WASHINGTON — President Donald J. Trump warned congressional Democrats on Tuesday that impeaching him a second time will cause “tremendous anger” among voters who support him. Trump has drawn fierce criticism for urging thousands of his followers to march to the U.S. Capitol on Jan. 6, a move that led to a deadly riot.
Tuesday’s brief remarks on the South Lawn of the White House marked the first time the president stopped there to talk with reporters since Oct. 30, 2020. He frequently engaged in those “chopper talk” sessions during the first 45 months of his term in office.
Trump was boarding Marine One on his way to an Air Force One trip to Alamo, Texas, where he will inspect a portion of the southern border wall he campaigned on building. Alamo’s City Commission and City Administration were not officially contacted about the visit.
The president denied any responsibility for whipping his base into a frenzy or the violent riot that Democrats have condemned as an unsuccessful “insurrection.”
“We want absolutely no violence” when President-elect Joseph R. Biden Jr. takes his place, he said, while continuing to call re-invigorated impeachment efforts “the greatest witch hunt in the history of politics.”
Federal law enforcement is tracking threats of violence in all 50 state capitals, all focused on Inauguration Day.
Appearing to speak directly to Democratic House Speaker Nancy P. Pelosi, Trump said the threatened impeachment proceedings were “causing tremendous anger, and you’re doing it.” He said the spectacle of impeaching him for inciting insurrection would cause “tremendous danger to our country.”
Instead of calming the waters in advance of Biden’s Jan. 20 inauguration, a legacy-minded Trump highlighted his efforts to curb illegal immigration.
“We’re going to the southern border. As you know we’ve completed the wall. They may want to expand it. We have the expansion underway,” he said.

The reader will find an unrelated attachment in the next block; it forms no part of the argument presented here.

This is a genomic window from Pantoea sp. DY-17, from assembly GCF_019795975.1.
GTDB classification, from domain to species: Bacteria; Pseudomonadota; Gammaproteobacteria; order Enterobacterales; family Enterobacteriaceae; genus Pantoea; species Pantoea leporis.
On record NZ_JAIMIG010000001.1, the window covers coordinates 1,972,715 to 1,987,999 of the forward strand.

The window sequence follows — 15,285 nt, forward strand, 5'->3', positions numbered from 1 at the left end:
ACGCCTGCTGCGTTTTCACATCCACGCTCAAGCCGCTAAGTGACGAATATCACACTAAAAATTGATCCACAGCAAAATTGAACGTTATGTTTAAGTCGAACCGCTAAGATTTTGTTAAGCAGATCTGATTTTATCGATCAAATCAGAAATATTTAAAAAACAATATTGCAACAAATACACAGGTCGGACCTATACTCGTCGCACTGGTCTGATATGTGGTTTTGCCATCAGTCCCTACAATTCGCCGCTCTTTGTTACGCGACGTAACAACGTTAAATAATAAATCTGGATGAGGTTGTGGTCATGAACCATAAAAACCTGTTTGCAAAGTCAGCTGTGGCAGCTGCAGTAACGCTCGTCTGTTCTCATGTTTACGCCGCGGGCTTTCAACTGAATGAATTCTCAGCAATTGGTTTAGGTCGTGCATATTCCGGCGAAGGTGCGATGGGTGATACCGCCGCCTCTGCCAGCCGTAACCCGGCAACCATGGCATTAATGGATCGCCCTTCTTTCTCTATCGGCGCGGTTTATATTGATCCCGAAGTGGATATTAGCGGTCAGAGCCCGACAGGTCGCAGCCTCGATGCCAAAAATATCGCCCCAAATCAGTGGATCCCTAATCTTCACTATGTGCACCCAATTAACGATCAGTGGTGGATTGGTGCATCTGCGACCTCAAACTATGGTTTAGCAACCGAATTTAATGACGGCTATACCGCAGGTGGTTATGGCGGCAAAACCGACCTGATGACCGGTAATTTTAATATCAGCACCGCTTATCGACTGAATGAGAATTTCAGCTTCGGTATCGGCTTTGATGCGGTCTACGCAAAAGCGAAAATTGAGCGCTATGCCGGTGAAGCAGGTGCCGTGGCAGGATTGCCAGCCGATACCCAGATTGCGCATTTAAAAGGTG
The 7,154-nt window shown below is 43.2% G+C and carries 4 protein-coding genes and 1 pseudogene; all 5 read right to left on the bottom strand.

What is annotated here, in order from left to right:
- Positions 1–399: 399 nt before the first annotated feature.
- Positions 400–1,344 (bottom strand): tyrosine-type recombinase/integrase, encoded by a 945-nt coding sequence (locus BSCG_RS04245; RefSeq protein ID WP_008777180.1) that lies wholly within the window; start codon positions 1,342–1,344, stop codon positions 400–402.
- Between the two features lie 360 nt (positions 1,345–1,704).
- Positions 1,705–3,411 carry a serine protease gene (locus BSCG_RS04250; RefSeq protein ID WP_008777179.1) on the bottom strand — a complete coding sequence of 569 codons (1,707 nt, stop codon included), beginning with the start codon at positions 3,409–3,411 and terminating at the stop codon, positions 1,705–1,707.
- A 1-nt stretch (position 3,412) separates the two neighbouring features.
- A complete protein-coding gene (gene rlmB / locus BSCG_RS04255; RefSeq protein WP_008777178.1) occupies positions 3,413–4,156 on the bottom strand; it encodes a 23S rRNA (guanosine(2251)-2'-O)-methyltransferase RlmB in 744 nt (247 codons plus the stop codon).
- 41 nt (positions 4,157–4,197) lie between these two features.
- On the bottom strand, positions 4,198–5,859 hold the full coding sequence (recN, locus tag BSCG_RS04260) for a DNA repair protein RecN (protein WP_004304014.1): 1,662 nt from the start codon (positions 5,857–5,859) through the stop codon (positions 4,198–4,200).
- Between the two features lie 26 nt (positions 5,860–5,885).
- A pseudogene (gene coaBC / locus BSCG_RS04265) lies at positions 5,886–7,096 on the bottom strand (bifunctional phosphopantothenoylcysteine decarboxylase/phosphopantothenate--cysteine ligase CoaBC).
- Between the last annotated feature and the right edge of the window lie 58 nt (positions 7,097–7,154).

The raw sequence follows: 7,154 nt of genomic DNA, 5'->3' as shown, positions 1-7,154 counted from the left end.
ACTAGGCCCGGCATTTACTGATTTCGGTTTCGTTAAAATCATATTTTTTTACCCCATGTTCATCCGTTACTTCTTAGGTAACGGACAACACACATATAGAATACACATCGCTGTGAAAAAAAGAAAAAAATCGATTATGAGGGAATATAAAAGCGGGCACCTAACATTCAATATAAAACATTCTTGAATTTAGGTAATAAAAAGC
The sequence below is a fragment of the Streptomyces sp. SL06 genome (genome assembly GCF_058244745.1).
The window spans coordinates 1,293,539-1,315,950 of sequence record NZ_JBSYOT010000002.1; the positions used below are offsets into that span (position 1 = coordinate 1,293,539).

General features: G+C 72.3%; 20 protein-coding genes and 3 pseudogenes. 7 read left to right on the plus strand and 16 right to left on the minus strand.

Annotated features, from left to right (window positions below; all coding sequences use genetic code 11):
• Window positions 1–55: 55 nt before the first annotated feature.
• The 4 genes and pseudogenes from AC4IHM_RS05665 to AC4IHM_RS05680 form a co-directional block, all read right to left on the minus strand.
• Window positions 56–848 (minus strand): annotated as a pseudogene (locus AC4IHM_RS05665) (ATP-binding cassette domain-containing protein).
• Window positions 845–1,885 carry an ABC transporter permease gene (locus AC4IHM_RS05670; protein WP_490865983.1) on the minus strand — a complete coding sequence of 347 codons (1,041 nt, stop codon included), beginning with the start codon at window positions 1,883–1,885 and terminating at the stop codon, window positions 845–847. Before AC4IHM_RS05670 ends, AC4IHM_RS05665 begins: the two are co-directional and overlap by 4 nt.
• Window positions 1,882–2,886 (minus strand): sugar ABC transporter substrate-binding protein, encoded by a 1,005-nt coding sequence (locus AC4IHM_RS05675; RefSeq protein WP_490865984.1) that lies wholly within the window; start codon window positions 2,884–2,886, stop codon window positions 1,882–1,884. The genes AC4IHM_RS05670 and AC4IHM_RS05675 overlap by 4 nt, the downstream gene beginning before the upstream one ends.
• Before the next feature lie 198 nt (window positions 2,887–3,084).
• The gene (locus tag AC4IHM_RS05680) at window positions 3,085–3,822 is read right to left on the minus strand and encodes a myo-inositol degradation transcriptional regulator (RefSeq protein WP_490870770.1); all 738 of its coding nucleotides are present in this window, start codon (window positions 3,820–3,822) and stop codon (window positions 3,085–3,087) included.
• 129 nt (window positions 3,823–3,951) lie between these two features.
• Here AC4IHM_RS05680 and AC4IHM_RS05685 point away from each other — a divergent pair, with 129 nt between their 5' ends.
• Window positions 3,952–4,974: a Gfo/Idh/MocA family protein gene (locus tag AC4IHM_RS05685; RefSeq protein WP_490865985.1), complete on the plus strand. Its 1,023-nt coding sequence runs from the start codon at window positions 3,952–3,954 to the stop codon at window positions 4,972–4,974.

The Trump administration has overseen about 450 miles of border wall construction to date, nearly all of it in places where weaker barriers existed during the presidency of Barack H. Obama. About 25 additional miles of construction are expected this month along the 1,954-mile U.S.–Mexico border. The incoming Biden administration plans to halt further construction.
The president said Tuesday that his efforts to curb illegal immigration have “been tremendously successful, far beyond what anyone thought. We’re stopping in large numbers the drugs coming into the country for many, many years and decades. We’re stopping a lot of illegal immigration. Our numbers have been very good.”
But he suggested the beginning of the Biden era could give hope to Dominican, Honduran, Mexican and Salvadoran migrants who hope to make it to U.S. soil unchallenged.
“There does seem to be a surge now because people are coming up. Some caravans are starting to form because they think there’s going to be a lot in it for them if they’re able to get through, but we’re able to stop it,” Trump said.
There are reports of “caravan” groups forming in Honduras to travel together, and the number of migrants discovered attempting to cross the southern border illegally has been increasing. December’s figures show nearly 74,000 people were stopped, up 81% from a year ago. The U.S. government does not publish estimates of the amount of narcotics and other contraband border agents have seized because the wall funnels border-jumpers into smaller crossing areas.
Biden has said that in addition to stopping border wall construction, he will undo increased restrictions on legal immigration — gradually, to avoid encouraging a surge of migrants to the U.S.–Mexico border.
(Edited by Kristen Butler and David Martosko)
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